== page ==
Hanging with a Bad Crowd: Domestic Bees and their Wild Counterparts
by Scott Smith
Barb! sent me an e-mail about a colony of honey bees in her neighbor’s woodpile which led me to look into what a person should do when they find a wild colony which led me to an interesting article on the role wild bees play in pollination.
When honey bees interact with wild native bees, they are up to five times more efficient in pollinating sunflowers than when native bees are not present, according to a new study by a pair of researchers at the University of California, Berkeley, and UC Davis.
FIVE times! That’s a lot of efficiency. When I first started reading the article I thought that the reasoning would have something to do with the secret language of bees… you know, a domestic bee meets a wild bee and the wild bee does a little dance and gives the domestic the lowdown on the good local flora, but no. It turns out that the domestic bees are simply avoiding the wild bees. It’s hard to say if the domestic bee is a snob or afraid, but either way, the avoidance is what works.
Now, this big difference is all happening in a commercial farming setting. The study was done on a sunflower seed farm and on sunflower seed farms there are rows of girl sunflowers and rows of boy sunflowers. Bees all have specialized jobs. Some of the bees collect nectar and some of the bees collect pollen. So a bee left to its own will just go right down one row and will rarely switch from boy to girl sunflower. Enter the wild bee and the domestic bee hightails it on out of its way. TA DA! The domestic bee finds a safe place to land on a flower it wouldn’t, through it’s normal job description, ever have a reason to land on.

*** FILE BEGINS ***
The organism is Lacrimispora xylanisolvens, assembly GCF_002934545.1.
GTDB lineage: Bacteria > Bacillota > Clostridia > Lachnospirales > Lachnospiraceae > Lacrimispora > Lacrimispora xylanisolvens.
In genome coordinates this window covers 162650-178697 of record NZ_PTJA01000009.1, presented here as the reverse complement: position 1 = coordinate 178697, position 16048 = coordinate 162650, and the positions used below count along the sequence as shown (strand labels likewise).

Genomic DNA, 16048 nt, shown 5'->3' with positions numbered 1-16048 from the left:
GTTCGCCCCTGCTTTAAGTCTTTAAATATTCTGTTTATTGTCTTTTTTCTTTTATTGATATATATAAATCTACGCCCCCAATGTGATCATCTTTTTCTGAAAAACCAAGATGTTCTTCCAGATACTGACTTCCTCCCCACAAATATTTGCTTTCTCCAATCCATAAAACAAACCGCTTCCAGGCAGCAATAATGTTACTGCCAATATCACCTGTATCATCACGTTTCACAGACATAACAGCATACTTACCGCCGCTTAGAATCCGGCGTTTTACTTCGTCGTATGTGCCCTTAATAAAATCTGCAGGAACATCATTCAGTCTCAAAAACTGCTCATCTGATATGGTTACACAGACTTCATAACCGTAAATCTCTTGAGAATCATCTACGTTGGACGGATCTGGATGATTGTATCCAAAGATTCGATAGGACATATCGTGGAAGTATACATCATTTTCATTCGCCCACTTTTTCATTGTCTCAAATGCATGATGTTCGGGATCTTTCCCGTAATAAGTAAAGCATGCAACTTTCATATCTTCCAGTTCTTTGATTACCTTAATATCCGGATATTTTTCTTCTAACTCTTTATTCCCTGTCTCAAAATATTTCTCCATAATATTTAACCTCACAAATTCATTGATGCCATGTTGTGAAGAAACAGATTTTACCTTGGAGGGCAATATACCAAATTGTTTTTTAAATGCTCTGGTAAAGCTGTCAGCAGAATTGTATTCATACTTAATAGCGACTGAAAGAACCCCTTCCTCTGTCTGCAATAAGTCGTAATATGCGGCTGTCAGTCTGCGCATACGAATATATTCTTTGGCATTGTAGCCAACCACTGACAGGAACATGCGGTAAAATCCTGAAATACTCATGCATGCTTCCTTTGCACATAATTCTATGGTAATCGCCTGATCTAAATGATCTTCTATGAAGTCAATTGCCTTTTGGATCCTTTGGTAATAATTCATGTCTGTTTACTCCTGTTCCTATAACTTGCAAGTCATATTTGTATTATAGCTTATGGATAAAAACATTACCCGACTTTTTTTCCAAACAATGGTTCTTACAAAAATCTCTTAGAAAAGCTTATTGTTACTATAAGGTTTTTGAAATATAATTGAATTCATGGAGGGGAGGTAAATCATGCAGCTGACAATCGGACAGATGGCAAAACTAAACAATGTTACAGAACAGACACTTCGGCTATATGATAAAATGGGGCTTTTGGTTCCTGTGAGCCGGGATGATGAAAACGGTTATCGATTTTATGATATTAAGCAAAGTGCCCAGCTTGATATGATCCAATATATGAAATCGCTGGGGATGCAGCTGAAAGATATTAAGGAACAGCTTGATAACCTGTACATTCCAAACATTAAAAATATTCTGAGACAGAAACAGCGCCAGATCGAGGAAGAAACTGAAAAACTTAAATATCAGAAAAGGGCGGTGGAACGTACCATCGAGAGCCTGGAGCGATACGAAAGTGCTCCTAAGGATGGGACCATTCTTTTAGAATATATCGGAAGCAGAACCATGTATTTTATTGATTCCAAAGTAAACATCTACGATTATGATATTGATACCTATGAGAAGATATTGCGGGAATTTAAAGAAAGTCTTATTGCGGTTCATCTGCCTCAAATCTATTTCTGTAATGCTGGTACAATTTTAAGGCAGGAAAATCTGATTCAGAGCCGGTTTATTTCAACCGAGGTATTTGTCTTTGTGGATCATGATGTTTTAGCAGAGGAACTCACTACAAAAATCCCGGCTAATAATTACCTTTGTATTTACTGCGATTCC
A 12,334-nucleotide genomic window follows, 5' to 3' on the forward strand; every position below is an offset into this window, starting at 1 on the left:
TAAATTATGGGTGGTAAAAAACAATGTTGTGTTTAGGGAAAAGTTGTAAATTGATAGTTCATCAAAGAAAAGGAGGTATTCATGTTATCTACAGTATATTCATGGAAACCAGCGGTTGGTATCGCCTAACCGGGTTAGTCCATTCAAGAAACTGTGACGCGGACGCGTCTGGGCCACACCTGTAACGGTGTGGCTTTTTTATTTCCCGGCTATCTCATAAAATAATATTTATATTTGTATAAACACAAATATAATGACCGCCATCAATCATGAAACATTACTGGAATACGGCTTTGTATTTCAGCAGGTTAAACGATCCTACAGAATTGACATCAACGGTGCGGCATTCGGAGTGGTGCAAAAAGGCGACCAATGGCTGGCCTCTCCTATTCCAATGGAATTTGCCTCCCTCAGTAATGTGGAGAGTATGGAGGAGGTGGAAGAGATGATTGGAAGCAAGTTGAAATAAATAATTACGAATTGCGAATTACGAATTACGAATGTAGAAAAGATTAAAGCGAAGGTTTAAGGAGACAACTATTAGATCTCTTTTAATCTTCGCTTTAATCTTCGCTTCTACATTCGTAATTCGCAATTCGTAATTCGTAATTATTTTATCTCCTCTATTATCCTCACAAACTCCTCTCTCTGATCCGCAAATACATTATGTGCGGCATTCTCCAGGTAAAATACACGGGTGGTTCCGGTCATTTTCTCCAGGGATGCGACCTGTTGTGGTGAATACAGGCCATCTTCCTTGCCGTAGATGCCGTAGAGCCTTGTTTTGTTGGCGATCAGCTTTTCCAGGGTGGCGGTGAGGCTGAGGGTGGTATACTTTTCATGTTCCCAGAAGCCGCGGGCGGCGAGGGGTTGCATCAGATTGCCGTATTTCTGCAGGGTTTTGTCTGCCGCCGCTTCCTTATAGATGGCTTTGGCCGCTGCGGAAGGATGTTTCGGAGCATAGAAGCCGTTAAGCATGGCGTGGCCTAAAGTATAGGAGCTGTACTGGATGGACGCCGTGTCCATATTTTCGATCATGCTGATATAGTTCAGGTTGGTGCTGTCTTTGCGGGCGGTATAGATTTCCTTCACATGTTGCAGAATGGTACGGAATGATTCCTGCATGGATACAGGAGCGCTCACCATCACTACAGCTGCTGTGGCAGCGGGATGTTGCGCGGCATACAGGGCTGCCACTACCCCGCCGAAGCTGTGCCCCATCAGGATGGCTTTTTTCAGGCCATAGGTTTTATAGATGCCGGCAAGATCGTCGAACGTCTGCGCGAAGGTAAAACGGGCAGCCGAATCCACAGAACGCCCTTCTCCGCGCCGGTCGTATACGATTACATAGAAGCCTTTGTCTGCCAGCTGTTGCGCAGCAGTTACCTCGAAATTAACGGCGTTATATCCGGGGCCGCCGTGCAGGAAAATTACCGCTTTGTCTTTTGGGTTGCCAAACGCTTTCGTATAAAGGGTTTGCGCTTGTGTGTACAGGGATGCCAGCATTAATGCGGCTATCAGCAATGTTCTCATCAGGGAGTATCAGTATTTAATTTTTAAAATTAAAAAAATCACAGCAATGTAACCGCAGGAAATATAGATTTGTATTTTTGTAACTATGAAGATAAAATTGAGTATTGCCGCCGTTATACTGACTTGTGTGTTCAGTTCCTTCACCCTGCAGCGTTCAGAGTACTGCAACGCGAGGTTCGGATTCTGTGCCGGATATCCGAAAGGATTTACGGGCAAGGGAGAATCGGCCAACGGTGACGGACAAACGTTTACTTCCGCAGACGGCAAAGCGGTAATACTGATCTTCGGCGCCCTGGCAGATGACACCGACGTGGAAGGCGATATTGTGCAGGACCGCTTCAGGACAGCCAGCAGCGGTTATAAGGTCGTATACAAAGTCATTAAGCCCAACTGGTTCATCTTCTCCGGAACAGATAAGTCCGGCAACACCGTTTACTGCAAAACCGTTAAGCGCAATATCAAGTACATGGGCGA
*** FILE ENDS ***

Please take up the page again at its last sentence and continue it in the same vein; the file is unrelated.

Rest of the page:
So, it’s in a farmer’s best interest to maintain some wild habitat amongst his (or her) regular crops because:
“Growers can throw more and more honey bees out there, but they’re not going to get more pollination if the bees visit only one of the cultivars,” Kremen said. “Wild bees make the honey bees more skittish so they move more frequently between the different cultivars. Each time they move, they have the possibility of transporting the pollen between the rows.”
Considering the big scare at the beginning of this particular growing season regarding disappearing honey bees and how we’ll basically end up eating bread and water without sufficient pollination I think Barb!’s neighbor should consider leaving the bees alone or paying a professional to move them to a spot where they can be useful to us.